Student Government establishes Student Organization Judicial Assembly

SOJA will operate as an independent judicial branch that senators say will strengthen Student Government processes


Courtesy of Student Government

The Judiciary Committee of Student Government poses for a picture. Connor Dier (leftmost) will not serve as a justice, Aman Khemlani (front left) will serve as chief justice pro tempore, Alondra Janicek (front right) will serve as chief justice. Associate justices will be Joey Crane (back center) and Jeffrey Ayako (back right).

Maddie Stopyra, News Editor

Wake Forest’s Student Government Senate voted unanimously Tuesday to establish the Student Organization Judicial Assembly (SOJA) — an independent judicial branch composed of four associate justices and a single chief justice.

Effective immediately under the provisions of Senate Bill 2, SOJA will assume the authority of the former Judiciary Committee. New responsibilities include investigating the impeachment of a Senate or Executive Board member, providing impeachment recommendations to the Senate, attending Senate meetings when legislation is presented and overseeing appeals from the Elections Commission. 

When asked how SOJA will impact the upcoming spring elections, Chief Justice Alondra Janicek (‘24) explained the new committee’s role in candidate appeals. 

“In the short term, the only responsibility that we have outlined, in terms of elections, is to handle appeals,” Janicek said. “If a candidate receives an infraction or there is a decision made by the Elections Commission that the candidate does not like, that candidate can file an appeal. It will be up to SOJA to decide if they will hear that appeal. With the advice of a separate adviser, SOJA will decide what decision will be taken.” 

The new committee will operate to combat bias in Student Government practices by redistributing power. Speaker of the House Jackson Buttler explained the importance of holding branches accountable. 

“I think it’s really important that we as a student government have someone holding us accountable,” Buttler said. “And I think this accomplishes that really, really well. It also keeps us more in line with a lot of our peer institutions that have student governments that operate in this way, rather than the system that had originally been in place prior to this legislation passing tonight.” 

Four of the current Judiciary Committee members, Janicek, junior Aman Khemlani, sophomore Joey Crane and freshman Jeffery Ayako will serve as SOJA justices. Janicek will serve as the chief justice and Khemlani will act as chief justice pro tempore. An informal application process will establish the remaining fifth member of the committee.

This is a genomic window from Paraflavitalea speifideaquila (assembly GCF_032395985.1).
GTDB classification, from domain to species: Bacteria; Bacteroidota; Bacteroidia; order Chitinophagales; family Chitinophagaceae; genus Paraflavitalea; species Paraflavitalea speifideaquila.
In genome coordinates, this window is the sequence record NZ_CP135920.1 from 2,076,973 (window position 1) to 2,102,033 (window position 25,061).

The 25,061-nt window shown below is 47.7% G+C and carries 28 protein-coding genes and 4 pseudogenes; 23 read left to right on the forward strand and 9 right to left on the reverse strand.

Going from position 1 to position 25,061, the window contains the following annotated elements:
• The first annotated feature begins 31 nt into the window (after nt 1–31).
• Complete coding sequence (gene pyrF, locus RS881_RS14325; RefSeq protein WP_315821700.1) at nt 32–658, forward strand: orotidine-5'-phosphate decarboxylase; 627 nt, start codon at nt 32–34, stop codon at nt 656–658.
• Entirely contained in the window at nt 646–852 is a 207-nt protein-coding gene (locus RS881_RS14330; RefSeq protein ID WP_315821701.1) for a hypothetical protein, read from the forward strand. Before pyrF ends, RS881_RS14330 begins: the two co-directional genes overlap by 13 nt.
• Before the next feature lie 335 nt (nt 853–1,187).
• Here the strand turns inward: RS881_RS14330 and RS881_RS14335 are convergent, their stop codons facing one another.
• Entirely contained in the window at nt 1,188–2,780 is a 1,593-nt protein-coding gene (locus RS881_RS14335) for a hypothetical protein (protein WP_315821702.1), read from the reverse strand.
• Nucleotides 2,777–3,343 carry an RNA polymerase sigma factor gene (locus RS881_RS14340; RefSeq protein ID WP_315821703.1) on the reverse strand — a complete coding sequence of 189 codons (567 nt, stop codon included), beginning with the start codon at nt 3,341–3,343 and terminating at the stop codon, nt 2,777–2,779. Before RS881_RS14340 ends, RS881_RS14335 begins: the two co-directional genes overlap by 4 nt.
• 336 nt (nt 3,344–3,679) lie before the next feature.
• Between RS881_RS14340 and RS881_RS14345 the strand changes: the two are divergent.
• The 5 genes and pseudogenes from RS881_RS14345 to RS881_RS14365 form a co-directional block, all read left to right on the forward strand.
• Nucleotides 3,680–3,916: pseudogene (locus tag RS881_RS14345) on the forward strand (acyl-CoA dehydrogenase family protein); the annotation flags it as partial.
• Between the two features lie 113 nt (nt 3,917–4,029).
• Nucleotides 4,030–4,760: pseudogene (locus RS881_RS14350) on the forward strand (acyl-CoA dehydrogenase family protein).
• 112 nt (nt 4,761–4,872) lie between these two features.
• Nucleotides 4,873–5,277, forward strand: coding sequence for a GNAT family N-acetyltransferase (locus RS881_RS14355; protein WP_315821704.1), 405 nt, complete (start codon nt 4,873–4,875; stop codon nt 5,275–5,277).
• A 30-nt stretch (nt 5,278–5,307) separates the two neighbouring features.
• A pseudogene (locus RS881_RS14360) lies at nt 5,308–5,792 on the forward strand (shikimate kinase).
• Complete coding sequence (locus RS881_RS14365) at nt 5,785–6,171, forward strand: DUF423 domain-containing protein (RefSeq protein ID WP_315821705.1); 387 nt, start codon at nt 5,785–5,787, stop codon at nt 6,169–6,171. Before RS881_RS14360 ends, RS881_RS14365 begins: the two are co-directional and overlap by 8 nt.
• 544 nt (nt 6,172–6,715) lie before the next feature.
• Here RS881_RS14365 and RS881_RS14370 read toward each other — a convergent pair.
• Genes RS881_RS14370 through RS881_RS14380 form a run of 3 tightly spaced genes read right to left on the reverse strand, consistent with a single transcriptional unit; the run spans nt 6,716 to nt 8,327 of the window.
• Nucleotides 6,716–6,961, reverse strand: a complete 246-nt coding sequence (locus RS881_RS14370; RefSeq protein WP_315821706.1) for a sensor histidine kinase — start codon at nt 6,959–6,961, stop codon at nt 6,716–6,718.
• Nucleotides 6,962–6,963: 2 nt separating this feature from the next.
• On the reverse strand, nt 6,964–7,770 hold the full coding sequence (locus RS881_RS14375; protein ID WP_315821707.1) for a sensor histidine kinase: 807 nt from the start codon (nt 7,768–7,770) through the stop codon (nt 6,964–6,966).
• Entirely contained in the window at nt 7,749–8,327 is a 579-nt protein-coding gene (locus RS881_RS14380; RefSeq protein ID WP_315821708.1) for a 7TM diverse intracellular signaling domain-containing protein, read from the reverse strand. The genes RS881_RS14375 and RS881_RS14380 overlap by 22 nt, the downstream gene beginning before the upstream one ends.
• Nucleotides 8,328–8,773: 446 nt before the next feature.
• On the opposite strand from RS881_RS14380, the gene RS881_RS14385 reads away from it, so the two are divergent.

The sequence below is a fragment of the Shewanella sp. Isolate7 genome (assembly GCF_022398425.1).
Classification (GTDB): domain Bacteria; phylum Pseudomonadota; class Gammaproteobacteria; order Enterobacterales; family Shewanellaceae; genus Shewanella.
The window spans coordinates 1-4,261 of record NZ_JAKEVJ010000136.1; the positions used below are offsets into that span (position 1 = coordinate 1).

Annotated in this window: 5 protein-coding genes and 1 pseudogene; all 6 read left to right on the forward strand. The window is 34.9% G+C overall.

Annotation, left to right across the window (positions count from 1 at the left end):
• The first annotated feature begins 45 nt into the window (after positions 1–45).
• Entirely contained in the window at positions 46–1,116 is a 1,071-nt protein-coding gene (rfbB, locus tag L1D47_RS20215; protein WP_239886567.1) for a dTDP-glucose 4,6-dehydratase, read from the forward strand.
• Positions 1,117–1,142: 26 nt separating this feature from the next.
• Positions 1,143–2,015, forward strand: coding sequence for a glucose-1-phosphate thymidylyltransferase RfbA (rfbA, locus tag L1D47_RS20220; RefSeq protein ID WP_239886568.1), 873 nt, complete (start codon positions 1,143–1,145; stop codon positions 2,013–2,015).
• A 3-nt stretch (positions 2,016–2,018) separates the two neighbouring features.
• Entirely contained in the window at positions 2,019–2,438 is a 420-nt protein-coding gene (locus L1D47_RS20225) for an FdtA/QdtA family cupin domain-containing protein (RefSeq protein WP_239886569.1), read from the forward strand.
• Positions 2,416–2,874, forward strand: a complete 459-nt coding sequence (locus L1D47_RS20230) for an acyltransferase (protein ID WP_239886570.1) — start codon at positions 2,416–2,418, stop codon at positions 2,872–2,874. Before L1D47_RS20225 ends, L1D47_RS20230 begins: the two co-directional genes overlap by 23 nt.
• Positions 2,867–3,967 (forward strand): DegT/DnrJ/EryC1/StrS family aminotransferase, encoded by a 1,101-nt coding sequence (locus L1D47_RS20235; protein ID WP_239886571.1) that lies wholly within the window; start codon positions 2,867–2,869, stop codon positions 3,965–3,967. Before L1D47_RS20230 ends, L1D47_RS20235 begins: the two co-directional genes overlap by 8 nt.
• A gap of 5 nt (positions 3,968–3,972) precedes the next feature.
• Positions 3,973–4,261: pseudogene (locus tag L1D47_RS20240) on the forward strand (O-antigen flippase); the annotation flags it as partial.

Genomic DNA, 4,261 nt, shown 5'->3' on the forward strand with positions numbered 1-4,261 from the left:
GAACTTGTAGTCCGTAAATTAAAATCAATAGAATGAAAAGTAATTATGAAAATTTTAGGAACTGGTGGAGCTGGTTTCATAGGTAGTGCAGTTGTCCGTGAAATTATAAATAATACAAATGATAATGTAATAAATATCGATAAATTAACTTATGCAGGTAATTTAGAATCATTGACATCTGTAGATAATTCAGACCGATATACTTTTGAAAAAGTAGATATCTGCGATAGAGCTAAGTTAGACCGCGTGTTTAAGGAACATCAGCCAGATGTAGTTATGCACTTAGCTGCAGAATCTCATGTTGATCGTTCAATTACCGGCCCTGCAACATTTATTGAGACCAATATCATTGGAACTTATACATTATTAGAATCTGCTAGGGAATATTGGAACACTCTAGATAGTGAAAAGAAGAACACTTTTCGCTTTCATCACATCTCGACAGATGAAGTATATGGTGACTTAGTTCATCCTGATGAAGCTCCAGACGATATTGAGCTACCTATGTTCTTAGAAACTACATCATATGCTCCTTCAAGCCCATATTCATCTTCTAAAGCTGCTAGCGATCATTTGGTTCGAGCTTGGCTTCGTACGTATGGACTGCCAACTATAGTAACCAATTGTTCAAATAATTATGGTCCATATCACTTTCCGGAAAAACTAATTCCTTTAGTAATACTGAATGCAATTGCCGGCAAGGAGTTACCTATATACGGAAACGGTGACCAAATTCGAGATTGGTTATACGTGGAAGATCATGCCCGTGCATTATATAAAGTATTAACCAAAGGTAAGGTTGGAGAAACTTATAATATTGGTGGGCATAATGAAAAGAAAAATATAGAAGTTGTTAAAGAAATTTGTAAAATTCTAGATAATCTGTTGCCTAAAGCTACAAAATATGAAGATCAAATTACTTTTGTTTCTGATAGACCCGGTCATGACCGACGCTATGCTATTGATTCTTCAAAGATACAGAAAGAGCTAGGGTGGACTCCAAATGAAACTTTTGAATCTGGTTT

“We have to meet as a body to determine all of our processes,” Janicek said. “Regarding our makeup, who gets on SOJA will be different this year because we’re in a transition year. It will be a fully fleshed-out process, and it’s something we need to discuss as a committee.” 

After Student Government holds formal elections in spring 2024, the five justices will serve from April 2024 to April 2025. Candidates, including former Judiciary Committee members, must reapply for a position each year. While students may serve as an associate justice for multiple terms, they may serve as chief justice only for a single year. 

As former Judiciary Committee members prepare for their term as SOJA justices, they are tasked with outlining further responsibilities. Janicek explained how, during this transitional period, she and the other justices are open to suggestions from the student body and other members of the Wake Forest community. 

“We’re open to whatever at this point,” Janicek said. “We are still in an experimental phase and have a lot of processes to build and a lot of foundations to build. We’re not really sure what the future holds right now.” 

We might want to consider that over the last 10 years, students’ engagement on campus has definitely changed. This organization needs to match that change.

— Student Body President Pilar Agudelo

Student Body President Pilar Agudelo expressed her excitement about the new changes. When asked about the future of SOJA, she explained how the new committee is a stepping stone to important changes in Student Government that will impact the student body. 

“We might want to consider that over the last 10 years, students’ engagement on campus has definitely changed,” Agudelo said. “This organization needs to match that change. There is definitely consideration about what else could happen in Student Government this year, next year and three years down the road, and that is important to building this organization to be the best body it can to support students.” 

Aine Pierre contributed reporting to this story.